Among our friends and acquaintances, even people met for the first time, we recognise that we enjoy listening and talking with some more than with others, and we appreciate them in different ways. We may find what they say more, or less, interesting, but their ‘voice’ as we perceive it, also indicates their attitude towards us. Some people call this personal ‘vibes’. They can influence our thinking and even our feelings about ourselves in a similar way to a story that relates to our own experience.

Perhaps because of the permanency of the written word, this effect seems even stronger in the relationship between a reader and a writer when they meet in a story. Each reader responds emotionally in a different way, both to the author and to the characters, especially when an author allows readers to use their imagination rather than feed them with every detail.

But when I read a novel, I want to identify with the characters, not with the author. This is the crux of what is meant by ‘show don’t tell’. By showing character through all the aspects of character voice – thoughts, dialogue, gestures and actions – a reader can engage with them; if we are told these things directly, the author’s voice predominates and gets in the way.

Whether a work is fiction or non-fiction, readers react to an author, and create their own interpretation of a story, with the voices they bring to the reading. In Inside Stories I discuss this and other aspects of creative writing in greater depth, using short stories as illustrations because the voices are often louder and clearer in the intensity of literary short fiction.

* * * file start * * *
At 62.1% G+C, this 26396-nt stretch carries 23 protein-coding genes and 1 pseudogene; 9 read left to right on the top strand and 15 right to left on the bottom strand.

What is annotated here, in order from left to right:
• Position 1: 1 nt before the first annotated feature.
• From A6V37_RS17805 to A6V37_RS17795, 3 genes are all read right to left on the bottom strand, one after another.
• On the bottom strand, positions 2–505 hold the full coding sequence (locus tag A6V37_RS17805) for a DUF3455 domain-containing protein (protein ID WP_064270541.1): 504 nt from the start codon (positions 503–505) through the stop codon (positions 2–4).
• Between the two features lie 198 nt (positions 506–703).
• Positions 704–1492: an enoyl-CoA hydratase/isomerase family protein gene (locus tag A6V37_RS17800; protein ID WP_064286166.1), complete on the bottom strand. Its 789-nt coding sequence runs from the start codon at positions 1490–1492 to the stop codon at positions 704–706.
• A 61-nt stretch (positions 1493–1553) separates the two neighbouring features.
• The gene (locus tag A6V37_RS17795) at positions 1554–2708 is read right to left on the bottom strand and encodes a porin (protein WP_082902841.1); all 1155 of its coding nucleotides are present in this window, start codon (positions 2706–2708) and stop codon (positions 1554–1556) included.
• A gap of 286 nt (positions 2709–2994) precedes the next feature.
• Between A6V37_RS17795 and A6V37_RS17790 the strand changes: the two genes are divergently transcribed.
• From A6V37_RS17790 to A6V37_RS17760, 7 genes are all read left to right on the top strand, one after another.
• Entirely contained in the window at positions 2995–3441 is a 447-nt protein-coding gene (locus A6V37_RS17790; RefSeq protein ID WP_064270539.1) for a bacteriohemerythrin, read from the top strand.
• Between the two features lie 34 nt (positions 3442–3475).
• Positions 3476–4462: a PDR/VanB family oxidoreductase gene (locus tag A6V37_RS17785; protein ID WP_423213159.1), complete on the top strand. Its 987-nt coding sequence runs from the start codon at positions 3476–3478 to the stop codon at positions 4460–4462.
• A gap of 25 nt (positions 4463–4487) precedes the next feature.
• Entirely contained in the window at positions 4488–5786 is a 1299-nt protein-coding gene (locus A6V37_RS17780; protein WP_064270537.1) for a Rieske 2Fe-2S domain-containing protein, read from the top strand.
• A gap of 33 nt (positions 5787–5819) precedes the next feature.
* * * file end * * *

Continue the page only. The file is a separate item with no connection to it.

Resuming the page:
As writers, we choose the voices we use to create a particular story, as readers we complete it through our own voices – and in each cases, it is achieved both consciously and subconsciously. This chemistry between writer and reader arising from prose is at the heart of writing, whatever the genre.

inside storiesInside Stories for Writers and Readers looks at the creative process for readers and writers and offers a unique insight into the different themes of writing and reading novels, short stories, fiction and non fiction.

You can connect with Trish via twitter or her website and find her other books here.


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Creating Believable Characters

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“Plot is no more than footprints left in the snow after your characters have run by on their way to incredible destinations.”

― Ray BradburyZen in the Art of Writing

Character description is crucial to a good story that is both readable and convincing. For a reader to get inside your story, the characters have to seem real. They need to have characteristics which are compelling and hook a reader at an early point in the story. As writers, there are so many elements to plotting a novel which need to be considered, that it can at times be head spinning.

You have to focus on scene setting, dialogue, narrative, pace, story arc, point of view, voice and many other aspects. Without good characters, involving skillful characterisation from the author, the story will fail to bring the reader to the last page. So how do you pen characters who are enticing, captivating, abrupt, frustrating, lovable or frightening?

Study real people – Watch people’s behaviour, body language and conversations. Fictional characters need to take elements from real life. Even sci-fi has elements that can be observed from  every day life. Study human behaviour and you will be much closer to creating characters who resonate with the reader.

“By the end, you should be inside your character, actually operating from within somebody else, and knowing him pretty well, as that person knows himself or herself. You’re sort of a predator, an invader of people.” ― William Trevor

Watch films – They can be a good way of observing character traits and provide ideas for your characters. Look for what is not being said, look at the body language and each character when put into different situations and learn from great scriptwriters. Remember that you have to put together in words what a director will create with images and action. The two forms are similar but the difference is that you have a blank canvas with the reader’s imagination. Create atmosphere through your characters.